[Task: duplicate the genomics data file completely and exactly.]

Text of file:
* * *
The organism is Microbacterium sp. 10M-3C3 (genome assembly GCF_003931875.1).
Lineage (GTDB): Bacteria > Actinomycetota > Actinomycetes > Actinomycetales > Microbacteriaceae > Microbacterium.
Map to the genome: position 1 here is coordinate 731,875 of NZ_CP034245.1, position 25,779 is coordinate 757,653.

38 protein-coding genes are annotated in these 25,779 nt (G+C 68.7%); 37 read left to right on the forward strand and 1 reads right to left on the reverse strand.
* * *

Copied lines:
The organism is Microbacterium sp. 10M-3C3 (genome assembly GCF_003931875.1).
Lineage (GTDB): Bacteria > Actinomycetota > Actinomycetes > Actinomycetales > Microbacteriaceae > Microbacterium.
Map to the genome: position 1 here is coordinate 731,875 of NZ_CP034245.1, position 25,779 is coordinate 757,653.

38 protein-coding genes are annotated in these 25,779 nt (G+C 68.7%); 37 read left to right on the forward strand and 1 reads right to left on the reverse strand.